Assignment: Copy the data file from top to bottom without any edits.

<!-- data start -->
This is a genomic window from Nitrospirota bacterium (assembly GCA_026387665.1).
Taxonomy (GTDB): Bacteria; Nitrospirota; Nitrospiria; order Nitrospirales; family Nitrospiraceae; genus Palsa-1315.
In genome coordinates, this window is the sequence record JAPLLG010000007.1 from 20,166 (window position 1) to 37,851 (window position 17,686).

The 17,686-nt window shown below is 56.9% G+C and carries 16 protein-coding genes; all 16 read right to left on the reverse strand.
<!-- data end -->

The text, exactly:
This is a genomic window from Nitrospirota bacterium (assembly GCA_026387665.1).
Taxonomy (GTDB): Bacteria; Nitrospirota; Nitrospiria; order Nitrospirales; family Nitrospiraceae; genus Palsa-1315.
In genome coordinates, this window is the sequence record JAPLLG010000007.1 from 20,166 (window position 1) to 37,851 (window position 17,686).

The 17,686-nt window shown below is 56.9% G+C and carries 16 protein-coding genes; all 16 read right to left on the reverse strand.